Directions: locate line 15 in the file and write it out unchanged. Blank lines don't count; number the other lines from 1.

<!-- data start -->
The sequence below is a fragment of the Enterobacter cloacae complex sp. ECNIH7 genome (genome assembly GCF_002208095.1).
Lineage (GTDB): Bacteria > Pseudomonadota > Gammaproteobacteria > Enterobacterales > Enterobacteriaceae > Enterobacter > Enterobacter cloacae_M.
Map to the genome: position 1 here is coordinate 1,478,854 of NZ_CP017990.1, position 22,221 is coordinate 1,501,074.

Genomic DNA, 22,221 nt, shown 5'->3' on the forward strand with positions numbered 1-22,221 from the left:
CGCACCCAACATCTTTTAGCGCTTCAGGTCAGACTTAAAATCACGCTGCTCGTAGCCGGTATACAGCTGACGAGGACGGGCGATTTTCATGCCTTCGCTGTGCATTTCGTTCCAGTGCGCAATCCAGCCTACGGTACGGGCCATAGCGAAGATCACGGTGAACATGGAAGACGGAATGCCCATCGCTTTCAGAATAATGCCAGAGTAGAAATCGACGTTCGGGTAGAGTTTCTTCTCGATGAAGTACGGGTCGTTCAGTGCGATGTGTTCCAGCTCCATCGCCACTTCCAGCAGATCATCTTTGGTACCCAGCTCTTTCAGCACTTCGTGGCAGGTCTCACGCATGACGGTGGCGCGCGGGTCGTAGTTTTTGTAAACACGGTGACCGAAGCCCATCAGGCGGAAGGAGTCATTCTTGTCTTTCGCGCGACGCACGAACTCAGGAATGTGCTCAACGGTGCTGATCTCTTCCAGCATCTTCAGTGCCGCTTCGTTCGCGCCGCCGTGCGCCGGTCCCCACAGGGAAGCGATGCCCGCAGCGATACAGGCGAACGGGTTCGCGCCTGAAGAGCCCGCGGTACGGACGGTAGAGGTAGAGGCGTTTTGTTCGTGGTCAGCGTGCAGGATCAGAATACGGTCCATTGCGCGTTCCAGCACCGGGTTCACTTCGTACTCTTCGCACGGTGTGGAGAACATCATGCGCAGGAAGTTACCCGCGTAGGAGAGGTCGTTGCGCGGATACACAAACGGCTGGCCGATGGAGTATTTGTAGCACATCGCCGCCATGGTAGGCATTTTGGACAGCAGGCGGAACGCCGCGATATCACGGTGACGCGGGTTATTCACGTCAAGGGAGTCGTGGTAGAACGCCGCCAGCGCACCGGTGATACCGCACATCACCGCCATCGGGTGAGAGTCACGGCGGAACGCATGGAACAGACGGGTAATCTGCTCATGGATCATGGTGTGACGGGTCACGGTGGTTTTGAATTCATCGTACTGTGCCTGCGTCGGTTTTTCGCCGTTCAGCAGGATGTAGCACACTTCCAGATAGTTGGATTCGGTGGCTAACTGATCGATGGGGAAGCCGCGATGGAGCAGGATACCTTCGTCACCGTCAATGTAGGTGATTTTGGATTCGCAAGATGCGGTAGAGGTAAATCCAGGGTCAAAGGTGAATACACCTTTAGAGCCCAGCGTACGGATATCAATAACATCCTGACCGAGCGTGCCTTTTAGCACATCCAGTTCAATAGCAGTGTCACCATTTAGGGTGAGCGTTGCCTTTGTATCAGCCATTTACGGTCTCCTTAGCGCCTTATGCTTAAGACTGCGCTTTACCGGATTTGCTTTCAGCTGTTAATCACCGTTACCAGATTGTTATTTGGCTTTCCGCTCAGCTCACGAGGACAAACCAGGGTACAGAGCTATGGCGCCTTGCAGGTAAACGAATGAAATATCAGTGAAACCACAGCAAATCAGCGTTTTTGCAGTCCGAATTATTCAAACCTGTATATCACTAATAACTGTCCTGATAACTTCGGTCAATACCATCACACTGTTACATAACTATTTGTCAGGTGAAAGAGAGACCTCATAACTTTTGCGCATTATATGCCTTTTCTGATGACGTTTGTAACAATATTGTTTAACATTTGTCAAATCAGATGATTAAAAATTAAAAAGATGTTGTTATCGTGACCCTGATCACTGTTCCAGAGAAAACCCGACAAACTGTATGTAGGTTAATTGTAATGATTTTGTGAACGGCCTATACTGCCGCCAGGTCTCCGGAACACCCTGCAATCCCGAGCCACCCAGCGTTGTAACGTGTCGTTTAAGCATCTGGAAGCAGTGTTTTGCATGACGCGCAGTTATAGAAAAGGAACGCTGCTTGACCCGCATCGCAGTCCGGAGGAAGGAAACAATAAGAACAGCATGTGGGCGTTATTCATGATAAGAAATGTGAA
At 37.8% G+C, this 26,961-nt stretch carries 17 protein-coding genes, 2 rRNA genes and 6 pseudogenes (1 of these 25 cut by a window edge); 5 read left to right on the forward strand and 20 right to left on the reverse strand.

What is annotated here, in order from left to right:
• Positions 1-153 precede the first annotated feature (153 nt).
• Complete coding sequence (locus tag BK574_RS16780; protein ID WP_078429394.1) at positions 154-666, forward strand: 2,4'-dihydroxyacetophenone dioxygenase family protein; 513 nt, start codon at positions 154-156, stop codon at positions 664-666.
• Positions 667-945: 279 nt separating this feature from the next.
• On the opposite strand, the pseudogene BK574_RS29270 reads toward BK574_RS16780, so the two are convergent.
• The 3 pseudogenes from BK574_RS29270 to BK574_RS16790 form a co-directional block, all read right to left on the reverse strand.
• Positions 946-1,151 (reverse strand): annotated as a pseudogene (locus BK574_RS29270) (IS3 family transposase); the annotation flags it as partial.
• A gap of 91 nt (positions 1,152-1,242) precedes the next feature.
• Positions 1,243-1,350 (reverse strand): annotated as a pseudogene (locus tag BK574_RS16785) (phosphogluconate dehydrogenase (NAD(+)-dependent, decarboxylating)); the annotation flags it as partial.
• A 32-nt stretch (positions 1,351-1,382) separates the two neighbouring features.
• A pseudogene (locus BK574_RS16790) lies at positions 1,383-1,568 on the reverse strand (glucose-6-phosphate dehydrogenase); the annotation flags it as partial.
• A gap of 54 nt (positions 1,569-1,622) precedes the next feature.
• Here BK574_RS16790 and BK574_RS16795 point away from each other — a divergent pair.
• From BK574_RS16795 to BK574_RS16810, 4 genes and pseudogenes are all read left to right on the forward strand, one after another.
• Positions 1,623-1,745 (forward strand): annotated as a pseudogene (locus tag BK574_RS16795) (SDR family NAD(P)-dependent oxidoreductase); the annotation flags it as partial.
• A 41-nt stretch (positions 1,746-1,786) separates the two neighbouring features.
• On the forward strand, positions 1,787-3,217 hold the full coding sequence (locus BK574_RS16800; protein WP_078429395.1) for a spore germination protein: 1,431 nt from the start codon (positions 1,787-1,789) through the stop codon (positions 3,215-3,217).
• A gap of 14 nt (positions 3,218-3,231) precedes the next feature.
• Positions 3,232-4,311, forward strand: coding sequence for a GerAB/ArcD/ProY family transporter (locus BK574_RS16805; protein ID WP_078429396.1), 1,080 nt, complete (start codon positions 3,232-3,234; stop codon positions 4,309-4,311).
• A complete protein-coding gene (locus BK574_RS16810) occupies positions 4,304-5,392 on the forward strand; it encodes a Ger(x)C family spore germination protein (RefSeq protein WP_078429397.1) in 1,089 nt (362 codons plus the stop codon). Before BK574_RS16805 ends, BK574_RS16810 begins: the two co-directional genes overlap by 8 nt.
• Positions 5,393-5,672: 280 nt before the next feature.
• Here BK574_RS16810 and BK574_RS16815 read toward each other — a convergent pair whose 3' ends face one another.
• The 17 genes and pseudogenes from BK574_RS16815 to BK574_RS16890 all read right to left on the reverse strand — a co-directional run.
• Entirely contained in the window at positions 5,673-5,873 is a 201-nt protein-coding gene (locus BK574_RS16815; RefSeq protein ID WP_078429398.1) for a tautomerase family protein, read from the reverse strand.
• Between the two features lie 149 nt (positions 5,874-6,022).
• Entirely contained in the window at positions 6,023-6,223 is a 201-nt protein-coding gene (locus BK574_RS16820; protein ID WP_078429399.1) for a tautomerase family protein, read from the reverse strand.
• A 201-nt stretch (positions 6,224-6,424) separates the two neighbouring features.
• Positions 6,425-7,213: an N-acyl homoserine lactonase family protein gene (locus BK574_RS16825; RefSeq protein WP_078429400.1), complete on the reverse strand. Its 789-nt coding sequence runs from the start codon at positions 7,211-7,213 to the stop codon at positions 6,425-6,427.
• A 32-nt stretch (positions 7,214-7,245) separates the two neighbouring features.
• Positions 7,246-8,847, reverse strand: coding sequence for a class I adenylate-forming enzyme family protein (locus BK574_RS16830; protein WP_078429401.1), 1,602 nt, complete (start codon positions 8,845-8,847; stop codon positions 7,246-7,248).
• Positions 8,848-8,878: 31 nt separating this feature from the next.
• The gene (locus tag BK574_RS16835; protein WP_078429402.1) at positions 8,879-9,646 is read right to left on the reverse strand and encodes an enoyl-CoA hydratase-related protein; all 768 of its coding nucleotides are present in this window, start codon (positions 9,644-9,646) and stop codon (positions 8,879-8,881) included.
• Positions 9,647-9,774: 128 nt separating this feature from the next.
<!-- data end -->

• Positions 1,243-1,350 (reverse strand): annotated as a pseudogene (locus tag BK574_RS16785) (phosphogluconate dehydrogenase (NAD(+)-dependent, decarboxylating)); the annotation flags it as partial.